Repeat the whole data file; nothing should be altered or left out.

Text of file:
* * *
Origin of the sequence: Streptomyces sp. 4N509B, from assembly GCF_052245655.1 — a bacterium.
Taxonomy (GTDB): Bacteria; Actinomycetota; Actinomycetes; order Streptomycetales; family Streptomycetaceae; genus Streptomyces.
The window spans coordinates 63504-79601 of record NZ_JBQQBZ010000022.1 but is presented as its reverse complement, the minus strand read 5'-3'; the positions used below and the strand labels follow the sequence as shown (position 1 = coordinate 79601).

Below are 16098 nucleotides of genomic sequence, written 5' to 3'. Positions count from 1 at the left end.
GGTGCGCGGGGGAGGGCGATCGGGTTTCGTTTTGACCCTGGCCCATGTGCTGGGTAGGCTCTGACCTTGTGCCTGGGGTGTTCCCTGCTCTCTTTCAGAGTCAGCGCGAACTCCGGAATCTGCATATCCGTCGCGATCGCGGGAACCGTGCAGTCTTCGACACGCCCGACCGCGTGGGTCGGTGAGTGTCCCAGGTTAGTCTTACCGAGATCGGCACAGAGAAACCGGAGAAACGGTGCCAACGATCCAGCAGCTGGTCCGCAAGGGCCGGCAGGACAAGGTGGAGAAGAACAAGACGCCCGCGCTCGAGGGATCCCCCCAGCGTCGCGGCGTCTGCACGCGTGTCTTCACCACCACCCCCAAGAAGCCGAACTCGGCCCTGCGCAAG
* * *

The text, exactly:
Origin of the sequence: Streptomyces sp. 4N509B, from assembly GCF_052245655.1 — a bacterium.
Taxonomy (GTDB): Bacteria; Actinomycetota; Actinomycetes; order Streptomycetales; family Streptomycetaceae; genus Streptomyces.
The window spans coordinates 63504-79601 of record NZ_JBQQBZ010000022.1 but is presented as its reverse complement, the minus strand read 5'-3'; the positions used below and the strand labels follow the sequence as shown (position 1 = coordinate 79601).

Below are 16098 nucleotides of genomic sequence, written 5' to 3'. Positions count from 1 at the left end.
GGTGCGCGGGGGAGGGCGATCGGGTTTCGTTTTGACCCTGGCCCATGTGCTGGGTAGGCTCTGACCTTGTGCCTGGGGTGTTCCCTGCTCTCTTTCAGAGTCAGCGCGAACTCCGGAATCTGCATATCCGTCGCGATCGCGGGAACCGTGCAGTCTTCGACACGCCCGACCGCGTGGGTCGGTGAGTGTCCCAGGTTAGTCTTACCGAGATCGGCACAGAGAAACCGGAGAAACGGTGCCAACGATCCAGCAGCTGGTCCGCAAGGGCCGGCAGGACAAGGTGGAGAAGAACAAGACGCCCGCGCTCGAGGGATCCCCCCAGCGTCGCGGCGTCTGCACGCGTGTCTTCACCACCACCCCCAAGAAGCCGAACTCGGCCCTGCGCAAG